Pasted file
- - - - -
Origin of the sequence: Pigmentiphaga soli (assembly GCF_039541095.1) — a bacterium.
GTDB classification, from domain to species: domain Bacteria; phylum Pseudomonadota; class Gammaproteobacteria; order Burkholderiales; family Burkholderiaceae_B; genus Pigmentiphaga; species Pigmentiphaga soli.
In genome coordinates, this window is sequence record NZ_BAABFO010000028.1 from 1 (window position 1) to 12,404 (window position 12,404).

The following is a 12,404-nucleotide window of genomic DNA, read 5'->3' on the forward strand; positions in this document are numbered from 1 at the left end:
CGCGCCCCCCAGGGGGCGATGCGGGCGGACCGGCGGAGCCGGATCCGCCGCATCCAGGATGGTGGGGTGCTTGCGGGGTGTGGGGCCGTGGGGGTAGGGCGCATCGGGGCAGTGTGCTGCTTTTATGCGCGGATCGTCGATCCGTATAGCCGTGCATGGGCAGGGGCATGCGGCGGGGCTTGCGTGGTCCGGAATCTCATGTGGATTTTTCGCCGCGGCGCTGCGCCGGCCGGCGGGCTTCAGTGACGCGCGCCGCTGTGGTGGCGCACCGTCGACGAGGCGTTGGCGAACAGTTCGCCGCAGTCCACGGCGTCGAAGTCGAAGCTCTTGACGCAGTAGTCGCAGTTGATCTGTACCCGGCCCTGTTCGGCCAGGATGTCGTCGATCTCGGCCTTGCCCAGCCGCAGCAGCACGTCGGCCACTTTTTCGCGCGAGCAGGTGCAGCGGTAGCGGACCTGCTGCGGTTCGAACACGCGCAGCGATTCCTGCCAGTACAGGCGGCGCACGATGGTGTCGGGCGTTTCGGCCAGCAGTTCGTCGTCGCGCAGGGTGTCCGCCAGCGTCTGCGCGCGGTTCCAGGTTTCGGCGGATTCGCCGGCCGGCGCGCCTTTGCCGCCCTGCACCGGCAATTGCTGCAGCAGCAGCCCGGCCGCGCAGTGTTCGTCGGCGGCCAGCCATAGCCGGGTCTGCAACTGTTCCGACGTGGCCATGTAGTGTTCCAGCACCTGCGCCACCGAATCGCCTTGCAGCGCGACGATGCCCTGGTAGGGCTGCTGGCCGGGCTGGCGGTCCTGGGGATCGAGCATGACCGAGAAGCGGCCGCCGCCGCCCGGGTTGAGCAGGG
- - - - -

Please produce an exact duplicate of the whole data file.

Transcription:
Origin of the sequence: Pigmentiphaga soli (assembly GCF_039541095.1) — a bacterium.
GTDB classification, from domain to species: domain Bacteria; phylum Pseudomonadota; class Gammaproteobacteria; order Burkholderiales; family Burkholderiaceae_B; genus Pigmentiphaga; species Pigmentiphaga soli.
In genome coordinates, this window is sequence record NZ_BAABFO010000028.1 from 1 (window position 1) to 12,404 (window position 12,404).

The following is a 12,404-nucleotide window of genomic DNA, read 5'->3' on the forward strand; positions in this document are numbered from 1 at the left end:
CGCGCCCCCCAGGGGGCGATGCGGGCGGACCGGCGGAGCCGGATCCGCCGCATCCAGGATGGTGGGGTGCTTGCGGGGTGTGGGGCCGTGGGGGTAGGGCGCATCGGGGCAGTGTGCTGCTTTTATGCGCGGATCGTCGATCCGTATAGCCGTGCATGGGCAGGGGCATGCGGCGGGGCTTGCGTGGTCCGGAATCTCATGTGGATTTTTCGCCGCGGCGCTGCGCCGGCCGGCGGGCTTCAGTGACGCGCGCCGCTGTGGTGGCGCACCGTCGACGAGGCGTTGGCGAACAGTTCGCCGCAGTCCACGGCGTCGAAGTCGAAGCTCTTGACGCAGTAGTCGCAGTTGATCTGTACCCGGCCCTGTTCGGCCAGGATGTCGTCGATCTCGGCCTTGCCCAGCCGCAGCAGCACGTCGGCCACTTTTTCGCGCGAGCAGGTGCAGCGGTAGCGGACCTGCTGCGGTTCGAACACGCGCAGCGATTCCTGCCAGTACAGGCGGCGCACGATGGTGTCGGGCGTTTCGGCCAGCAGTTCGTCGTCGCGCAGGGTGTCCGCCAGCGTCTGCGCGCGGTTCCAGGTTTCGGCGGATTCGCCGGCCGGCGCGCCTTTGCCGCCCTGCACCGGCAATTGCTGCAGCAGCAGCCCGGCCGCGCAGTGTTCGTCGGCGGCCAGCCATAGCCGGGTCTGCAACTGTTCCGACGTGGCCATGTAGTGTTCCAGCACCTGCGCCACCGAATCGCCTTGCAGCGCGACGATGCCCTGGTAGGGCTGCTGGCCGGGCTGGCGGTCCTGGGGATCGAGCATGACCGAGAAGCGGCCGCCGCCGCCCGGGTTGAGCAGGG